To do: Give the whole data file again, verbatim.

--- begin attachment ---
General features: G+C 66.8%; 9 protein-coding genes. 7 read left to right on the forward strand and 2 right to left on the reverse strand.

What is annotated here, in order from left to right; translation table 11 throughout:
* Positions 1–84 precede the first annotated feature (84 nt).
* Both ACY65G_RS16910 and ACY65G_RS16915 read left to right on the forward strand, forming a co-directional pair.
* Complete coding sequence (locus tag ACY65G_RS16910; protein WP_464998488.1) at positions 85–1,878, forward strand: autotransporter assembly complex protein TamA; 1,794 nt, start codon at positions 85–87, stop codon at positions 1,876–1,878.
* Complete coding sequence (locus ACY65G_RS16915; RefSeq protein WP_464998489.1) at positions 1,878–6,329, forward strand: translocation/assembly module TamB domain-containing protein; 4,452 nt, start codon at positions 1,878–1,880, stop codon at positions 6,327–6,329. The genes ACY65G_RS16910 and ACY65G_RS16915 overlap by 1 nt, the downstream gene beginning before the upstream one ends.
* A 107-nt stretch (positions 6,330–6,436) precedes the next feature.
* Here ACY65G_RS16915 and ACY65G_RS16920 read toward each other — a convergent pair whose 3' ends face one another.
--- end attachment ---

General features: G+C 66.8%; 9 protein-coding genes. 7 read left to right on the forward strand and 2 right to left on the reverse strand.

What is annotated here, in order from left to right; translation table 11 throughout:
* Positions 1–84 precede the first annotated feature (84 nt).
* Both ACY65G_RS16910 and ACY65G_RS16915 read left to right on the forward strand, forming a co-directional pair.
* Complete coding sequence (locus tag ACY65G_RS16910; protein WP_464998488.1) at positions 85–1,878, forward strand: autotransporter assembly complex protein TamA; 1,794 nt, start codon at positions 85–87, stop codon at positions 1,876–1,878.
* Complete coding sequence (locus ACY65G_RS16915; RefSeq protein WP_464998489.1) at positions 1,878–6,329, forward strand: translocation/assembly module TamB domain-containing protein; 4,452 nt, start codon at positions 1,878–1,880, stop codon at positions 6,327–6,329. The genes ACY65G_RS16910 and ACY65G_RS16915 overlap by 1 nt, the downstream gene beginning before the upstream one ends.
* A 107-nt stretch (positions 6,330–6,436) precedes the next feature.
* Here ACY65G_RS16915 and ACY65G_RS16920 read toward each other — a convergent pair whose 3' ends face one another.